The House of Representatives returned to work this week after the traditional August recess. The Senate, however, does not come back until next week.
The August recess is a tradition that dates back to the early days of our republic when there was no electricity and, therefore, no air conditioning. Washington was so hot and miserable in August that the members of Congress wanted to get out of town and go somewhere cooler. Even though the weather in Washington is still hot and miserable in August, the excuse to leave town is no longer valid because of air conditioning, of course.
The members of Congress still cling to that particular tradition even though by the time they come back to town in September they have less than a month to complete their work to fund the federal government for the new fiscal year which begins October 1. If they were able to get their work done on time like they used to the August recess would make more sense.
Prior to their recess the House of Representatives was able to pass 10 of the 12 spending bills that are needed to fund the government for fiscal year 2020. However, as has been the case for several years, the Senate lags behind. As a result, the Senate has been discussing combining various spending bills instead of passing them one by one.
That is not as easy as it might seem but if they Senate is able to accomplish that whatever it passes must then go to a House/Senate conference committee which will have to come up with one bill that must then go back to each house and pass before it goes to the President for his signature. With just three work weeks left before October 1 it will have to be a marathon if they are to finish their work on time.
During the August break an old and ugly threat to Social Security and Medicare surfaced once again. The Congressional Budget Office released its forecast of future federal government deficits. It said that deficits are expected to climb to over $1 trillion in fiscal year2020, which begins this October 1. And they will keep going up in the years after that.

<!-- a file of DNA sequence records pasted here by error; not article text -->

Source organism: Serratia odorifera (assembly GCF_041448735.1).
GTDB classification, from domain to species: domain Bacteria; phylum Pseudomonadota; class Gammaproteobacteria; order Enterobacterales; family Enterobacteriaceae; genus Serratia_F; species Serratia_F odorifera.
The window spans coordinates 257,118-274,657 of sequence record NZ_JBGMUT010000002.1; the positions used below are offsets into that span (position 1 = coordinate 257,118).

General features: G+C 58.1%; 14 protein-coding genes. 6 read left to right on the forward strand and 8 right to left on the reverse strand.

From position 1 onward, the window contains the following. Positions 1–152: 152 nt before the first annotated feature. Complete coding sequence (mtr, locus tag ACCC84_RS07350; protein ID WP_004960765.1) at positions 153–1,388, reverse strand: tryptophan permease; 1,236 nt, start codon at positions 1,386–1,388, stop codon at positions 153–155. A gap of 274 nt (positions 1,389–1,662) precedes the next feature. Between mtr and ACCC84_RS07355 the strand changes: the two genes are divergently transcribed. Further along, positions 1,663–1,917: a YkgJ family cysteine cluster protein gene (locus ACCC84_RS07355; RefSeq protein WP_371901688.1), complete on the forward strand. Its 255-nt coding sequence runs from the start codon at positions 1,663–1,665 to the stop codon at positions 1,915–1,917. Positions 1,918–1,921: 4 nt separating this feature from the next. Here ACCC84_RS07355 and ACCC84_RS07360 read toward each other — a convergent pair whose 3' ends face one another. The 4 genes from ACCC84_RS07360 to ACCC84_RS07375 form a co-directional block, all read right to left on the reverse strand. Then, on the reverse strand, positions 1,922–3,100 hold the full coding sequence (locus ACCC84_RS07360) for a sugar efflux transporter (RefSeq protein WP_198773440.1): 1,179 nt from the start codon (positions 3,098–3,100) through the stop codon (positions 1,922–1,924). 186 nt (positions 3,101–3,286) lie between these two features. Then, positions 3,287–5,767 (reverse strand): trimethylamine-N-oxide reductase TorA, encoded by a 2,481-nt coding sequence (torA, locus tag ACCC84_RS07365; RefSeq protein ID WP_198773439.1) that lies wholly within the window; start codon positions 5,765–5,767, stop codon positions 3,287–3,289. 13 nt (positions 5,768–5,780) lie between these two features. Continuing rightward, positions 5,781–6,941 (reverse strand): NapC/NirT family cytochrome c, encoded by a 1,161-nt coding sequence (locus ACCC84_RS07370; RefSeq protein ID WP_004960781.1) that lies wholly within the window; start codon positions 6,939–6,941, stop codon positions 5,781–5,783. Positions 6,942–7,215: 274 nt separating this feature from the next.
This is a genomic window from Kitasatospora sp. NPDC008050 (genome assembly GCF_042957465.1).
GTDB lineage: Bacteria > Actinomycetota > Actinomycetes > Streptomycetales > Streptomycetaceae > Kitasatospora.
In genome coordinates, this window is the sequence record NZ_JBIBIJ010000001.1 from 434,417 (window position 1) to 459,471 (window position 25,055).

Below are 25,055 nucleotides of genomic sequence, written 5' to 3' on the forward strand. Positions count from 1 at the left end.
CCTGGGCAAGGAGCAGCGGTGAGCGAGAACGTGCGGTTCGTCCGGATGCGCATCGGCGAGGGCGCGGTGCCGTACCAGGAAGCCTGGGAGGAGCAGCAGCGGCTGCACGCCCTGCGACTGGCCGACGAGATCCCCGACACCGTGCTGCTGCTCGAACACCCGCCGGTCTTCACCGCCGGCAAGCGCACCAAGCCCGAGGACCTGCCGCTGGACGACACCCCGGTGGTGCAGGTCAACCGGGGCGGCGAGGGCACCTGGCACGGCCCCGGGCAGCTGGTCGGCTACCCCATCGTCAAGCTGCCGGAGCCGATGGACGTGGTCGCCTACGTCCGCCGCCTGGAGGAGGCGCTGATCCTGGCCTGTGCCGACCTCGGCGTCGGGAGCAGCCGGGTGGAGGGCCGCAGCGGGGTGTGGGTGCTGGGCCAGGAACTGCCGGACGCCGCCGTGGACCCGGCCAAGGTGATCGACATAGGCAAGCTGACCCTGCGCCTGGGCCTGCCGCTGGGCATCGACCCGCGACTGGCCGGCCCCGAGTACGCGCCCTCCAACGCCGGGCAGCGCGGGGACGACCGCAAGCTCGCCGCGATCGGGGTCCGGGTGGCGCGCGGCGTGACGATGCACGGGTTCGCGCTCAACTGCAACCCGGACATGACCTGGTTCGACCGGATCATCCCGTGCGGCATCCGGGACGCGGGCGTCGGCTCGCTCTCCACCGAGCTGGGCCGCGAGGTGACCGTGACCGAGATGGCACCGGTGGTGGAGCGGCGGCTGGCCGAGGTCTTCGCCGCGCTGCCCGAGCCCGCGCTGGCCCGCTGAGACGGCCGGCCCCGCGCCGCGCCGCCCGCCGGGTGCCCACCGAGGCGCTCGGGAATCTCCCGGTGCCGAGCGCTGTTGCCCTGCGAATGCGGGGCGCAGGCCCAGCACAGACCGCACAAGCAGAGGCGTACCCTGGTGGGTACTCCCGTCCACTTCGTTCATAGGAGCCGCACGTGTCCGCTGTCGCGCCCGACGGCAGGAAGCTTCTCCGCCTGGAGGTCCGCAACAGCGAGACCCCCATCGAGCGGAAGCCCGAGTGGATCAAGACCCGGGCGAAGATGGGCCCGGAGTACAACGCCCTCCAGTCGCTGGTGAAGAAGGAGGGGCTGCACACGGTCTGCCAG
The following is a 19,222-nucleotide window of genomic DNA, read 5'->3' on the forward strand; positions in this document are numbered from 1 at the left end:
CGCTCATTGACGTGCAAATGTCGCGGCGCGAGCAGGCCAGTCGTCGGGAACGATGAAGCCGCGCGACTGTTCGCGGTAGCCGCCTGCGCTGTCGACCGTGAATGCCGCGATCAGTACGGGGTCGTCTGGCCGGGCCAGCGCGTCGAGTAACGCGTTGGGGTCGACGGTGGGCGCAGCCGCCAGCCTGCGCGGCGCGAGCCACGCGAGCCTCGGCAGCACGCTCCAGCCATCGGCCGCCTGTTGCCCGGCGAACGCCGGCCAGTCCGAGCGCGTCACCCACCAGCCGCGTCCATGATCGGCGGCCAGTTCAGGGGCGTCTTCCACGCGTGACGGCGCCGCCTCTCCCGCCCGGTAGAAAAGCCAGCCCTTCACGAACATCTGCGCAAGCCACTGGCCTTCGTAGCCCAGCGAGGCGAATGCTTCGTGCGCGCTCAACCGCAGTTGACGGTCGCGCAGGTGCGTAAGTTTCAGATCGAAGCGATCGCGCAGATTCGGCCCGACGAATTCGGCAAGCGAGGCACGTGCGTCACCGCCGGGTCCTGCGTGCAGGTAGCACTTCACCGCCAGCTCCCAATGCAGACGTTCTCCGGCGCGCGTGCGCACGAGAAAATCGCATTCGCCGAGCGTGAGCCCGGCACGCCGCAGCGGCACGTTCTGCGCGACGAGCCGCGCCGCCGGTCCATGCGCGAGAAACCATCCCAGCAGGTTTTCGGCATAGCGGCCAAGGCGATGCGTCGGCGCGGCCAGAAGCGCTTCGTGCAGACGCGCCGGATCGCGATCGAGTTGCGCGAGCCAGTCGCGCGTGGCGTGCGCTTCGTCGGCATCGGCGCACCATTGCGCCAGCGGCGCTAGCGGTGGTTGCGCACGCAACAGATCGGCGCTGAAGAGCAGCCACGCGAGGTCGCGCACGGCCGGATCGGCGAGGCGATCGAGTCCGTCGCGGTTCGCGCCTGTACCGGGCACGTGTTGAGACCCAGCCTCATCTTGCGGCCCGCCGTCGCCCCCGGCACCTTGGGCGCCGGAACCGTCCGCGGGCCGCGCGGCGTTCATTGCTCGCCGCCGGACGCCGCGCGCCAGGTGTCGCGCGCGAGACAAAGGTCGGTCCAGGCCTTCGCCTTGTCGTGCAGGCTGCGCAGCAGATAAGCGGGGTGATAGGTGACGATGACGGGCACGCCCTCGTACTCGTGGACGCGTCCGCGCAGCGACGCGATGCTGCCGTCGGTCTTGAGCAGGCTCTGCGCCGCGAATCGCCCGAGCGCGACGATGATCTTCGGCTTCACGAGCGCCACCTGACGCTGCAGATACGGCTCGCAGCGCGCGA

According to one non-profit government watch-dog analysis, “... legislation enacted since 2015 could be responsible for more than half of the deficit in 2020 and 2021. In other words, recent policymakers are responsible for doubling near-term budget deficits.”
In short, since 2015 Congress apparently forgot about the deficit and went on a spending spree. But suddenly, it has become a crisis again. Or has it become a convenient excuse for doing what a lot of them have wanted to do for a long time: cut Medicare and Social Security benefits?
Because of the deficit projections some members of Congress have once again, raised the issue of balancing the federal budget on the backs of senior citizens.
According to a news report we've seen, groups that support President Trump are urging him to take a “hard look at mandatory spending, the root cause of the United States' fiscal woes.” And when they say “mandatory spending” they are talking about Social Security and Medicare.
Two powerful Senators from the President's party have also discussed this issue. According to the same report, the number two Republican in the Senate, John Thune of South Dakota has said, “We’ve got to fix that. It’s going to take presidential leadership to do that, and it’s going to take courage by the Congress to make some hard votes. We can’t keep kicking the can down the road. I hope in a second term, he is interested,” Thune said of Trump. “With his leadership, I think we could start dealing with that crisis. And it is a crisis.”
In addition Senator John Barrasso, the third ranking Republican in the Senate, has stated that members of his party have “brought it up with President Trump, who has talked about it being a second-term project.”
Let's be clear about this. No one is saying that the effort to cut Medicare and/or Social Security will come this year or next.
But should President Trump win a second term there will be pressure on him from members of his own party and some of his long-time supporters to violate his pledge to protect Social Security and Medicare when he ran for President the first time.
Should that come about you can be sure that TSCL will be fighting as hard as we can to stop any new attempt cut those programs that you've earned with your years of hard work and contributions to them and that you now depend on.
For progress updates or for more information about these and other bills that would strengthen Social Security and Medicare programs, visit the Bill Tracking section of our website or follow TSCL on Twitter.